An analytical model of rainfall interception by urban trees

An analytical model of rainfall interception by urban trees

Jie Ying (Jenny) Huang, MLWS 2016

Modelled rainfall interception of four common street tree species

Urban trees are recognized for their capacity in improving air quality, aesthetic values, and reducing energy consumption, while their ability to help divert rainfall and reduce urban runoff are often overlooked. This study provides an analytical model on rainwater interception performance of a selection of common urban trees in Metro Vancouver, given a series of climatic and tree characteristics. The model outputs and interface are designed to inform and enhance decision support tools that are used in the development of stormwater management plans and permit applications associated with urban development projects.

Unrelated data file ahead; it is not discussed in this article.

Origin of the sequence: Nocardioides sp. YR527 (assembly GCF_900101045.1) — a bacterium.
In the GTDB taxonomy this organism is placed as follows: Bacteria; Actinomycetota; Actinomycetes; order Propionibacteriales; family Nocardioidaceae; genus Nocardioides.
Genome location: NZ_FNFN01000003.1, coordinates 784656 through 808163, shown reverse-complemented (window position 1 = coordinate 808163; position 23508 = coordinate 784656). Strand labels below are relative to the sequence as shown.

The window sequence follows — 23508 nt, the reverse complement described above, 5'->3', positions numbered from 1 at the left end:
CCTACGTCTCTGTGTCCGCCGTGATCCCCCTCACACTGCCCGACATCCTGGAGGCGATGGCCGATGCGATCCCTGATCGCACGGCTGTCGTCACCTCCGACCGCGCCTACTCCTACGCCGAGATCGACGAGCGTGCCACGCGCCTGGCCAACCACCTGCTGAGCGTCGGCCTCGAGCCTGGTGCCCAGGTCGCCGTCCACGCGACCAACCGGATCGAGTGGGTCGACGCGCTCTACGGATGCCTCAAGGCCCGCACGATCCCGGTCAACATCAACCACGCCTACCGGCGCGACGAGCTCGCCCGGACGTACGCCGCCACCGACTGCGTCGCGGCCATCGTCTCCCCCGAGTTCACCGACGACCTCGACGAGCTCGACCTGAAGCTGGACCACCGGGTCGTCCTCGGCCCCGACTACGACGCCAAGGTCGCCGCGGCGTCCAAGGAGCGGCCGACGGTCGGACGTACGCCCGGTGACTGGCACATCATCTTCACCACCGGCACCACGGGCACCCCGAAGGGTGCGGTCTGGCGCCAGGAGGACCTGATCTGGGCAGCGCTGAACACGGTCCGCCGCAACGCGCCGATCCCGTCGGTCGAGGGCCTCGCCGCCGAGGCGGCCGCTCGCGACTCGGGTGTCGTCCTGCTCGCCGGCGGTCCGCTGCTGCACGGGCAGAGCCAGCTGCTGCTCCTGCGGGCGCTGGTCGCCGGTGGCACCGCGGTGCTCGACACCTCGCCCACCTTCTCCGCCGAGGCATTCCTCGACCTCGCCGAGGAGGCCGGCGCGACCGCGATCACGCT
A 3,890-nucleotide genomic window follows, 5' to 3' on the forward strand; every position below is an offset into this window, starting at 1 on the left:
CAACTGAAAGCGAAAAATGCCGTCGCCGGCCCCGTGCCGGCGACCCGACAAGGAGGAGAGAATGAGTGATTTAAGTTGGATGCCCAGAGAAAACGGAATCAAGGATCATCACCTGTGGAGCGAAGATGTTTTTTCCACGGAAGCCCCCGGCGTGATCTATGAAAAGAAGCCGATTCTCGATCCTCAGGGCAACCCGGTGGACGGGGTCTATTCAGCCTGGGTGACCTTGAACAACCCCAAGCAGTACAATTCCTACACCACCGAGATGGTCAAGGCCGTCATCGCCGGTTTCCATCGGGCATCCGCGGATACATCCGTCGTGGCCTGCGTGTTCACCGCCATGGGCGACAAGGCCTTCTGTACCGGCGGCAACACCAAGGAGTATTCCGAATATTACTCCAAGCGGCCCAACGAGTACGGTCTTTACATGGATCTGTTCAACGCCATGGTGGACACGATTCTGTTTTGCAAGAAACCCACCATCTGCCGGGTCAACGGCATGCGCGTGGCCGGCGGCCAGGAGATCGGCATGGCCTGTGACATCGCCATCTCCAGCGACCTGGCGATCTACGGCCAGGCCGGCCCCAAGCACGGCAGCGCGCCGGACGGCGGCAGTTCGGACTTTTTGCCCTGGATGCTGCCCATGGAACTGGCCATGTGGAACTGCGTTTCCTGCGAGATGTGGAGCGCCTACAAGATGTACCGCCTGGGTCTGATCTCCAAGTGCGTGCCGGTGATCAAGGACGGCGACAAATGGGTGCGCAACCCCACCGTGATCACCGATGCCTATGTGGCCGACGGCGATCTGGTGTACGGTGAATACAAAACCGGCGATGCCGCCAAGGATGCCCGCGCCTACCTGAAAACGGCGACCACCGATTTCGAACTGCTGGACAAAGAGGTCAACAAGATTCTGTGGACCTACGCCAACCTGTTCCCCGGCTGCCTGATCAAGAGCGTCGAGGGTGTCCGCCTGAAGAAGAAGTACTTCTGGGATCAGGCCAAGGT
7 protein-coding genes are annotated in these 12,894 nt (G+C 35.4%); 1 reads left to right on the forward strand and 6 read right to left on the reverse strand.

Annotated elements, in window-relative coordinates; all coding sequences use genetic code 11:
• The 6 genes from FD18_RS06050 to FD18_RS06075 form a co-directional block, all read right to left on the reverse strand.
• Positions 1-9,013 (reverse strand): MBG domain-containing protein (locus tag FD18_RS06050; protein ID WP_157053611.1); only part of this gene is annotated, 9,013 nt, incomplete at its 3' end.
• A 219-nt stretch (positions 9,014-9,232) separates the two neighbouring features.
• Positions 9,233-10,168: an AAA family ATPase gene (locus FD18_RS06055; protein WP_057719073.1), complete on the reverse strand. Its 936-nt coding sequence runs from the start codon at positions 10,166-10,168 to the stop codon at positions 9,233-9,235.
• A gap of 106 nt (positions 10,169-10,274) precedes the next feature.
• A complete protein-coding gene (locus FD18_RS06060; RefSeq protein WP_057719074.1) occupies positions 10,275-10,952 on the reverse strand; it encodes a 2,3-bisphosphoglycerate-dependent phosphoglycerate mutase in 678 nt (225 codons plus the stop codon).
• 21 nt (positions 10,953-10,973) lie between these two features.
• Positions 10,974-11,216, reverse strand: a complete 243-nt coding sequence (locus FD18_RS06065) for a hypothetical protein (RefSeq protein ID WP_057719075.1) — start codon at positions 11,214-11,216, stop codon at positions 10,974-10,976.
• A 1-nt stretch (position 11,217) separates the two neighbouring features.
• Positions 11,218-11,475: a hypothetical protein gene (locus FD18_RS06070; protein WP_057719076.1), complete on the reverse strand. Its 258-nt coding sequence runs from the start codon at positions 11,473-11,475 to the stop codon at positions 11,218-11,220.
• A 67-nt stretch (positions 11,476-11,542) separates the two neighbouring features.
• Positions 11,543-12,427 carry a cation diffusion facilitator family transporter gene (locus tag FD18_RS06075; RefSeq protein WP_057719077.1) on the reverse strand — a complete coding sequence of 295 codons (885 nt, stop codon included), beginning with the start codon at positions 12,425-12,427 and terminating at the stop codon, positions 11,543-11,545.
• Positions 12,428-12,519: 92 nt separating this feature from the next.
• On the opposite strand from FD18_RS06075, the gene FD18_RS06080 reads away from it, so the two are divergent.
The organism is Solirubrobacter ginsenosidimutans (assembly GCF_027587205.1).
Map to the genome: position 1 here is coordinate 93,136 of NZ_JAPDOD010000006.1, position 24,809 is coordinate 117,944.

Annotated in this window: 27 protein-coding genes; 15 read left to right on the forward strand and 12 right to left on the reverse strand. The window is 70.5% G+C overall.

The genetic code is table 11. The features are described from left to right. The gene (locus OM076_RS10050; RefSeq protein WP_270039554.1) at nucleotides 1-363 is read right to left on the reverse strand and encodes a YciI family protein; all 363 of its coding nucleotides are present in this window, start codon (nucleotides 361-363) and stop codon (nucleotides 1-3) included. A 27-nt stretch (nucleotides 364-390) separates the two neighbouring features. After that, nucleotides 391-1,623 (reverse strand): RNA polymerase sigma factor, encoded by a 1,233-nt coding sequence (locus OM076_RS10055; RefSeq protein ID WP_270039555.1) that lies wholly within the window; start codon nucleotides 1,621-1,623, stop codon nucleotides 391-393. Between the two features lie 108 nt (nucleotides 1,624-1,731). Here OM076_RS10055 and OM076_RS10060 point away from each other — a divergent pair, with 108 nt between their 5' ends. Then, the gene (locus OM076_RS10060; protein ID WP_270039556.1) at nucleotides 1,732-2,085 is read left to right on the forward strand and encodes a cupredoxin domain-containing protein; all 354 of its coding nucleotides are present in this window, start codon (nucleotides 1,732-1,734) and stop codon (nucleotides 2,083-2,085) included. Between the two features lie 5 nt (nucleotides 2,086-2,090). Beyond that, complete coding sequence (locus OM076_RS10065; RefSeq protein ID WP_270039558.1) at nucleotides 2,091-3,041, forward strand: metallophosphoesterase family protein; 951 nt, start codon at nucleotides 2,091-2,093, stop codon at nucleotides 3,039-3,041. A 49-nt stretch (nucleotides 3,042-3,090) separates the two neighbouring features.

Specific goals of this study include:

  • Developing a rainfall interception model with different approaches to deriving model parameters
  • Validating the model with empirical data collected in the District of North Vancouver
  • Evaluating the sensitivity of major model parameters
  • Investigating the seasonal rainfall interception performance of four deciduous tree species
  • Projecting future interception performance of selected tree species under climate change scenarios

The rainfall interception model provides useful information to address several aspects of urban stormwater management for different stakeholders. The potential audiences who will benefit from the outcomes of this study are people involved in urban planning and management of stormwater such as city/municipal planners, engineers, developers, and local decision makers.

View full report in the Canadian Water Resources Journal (PDF)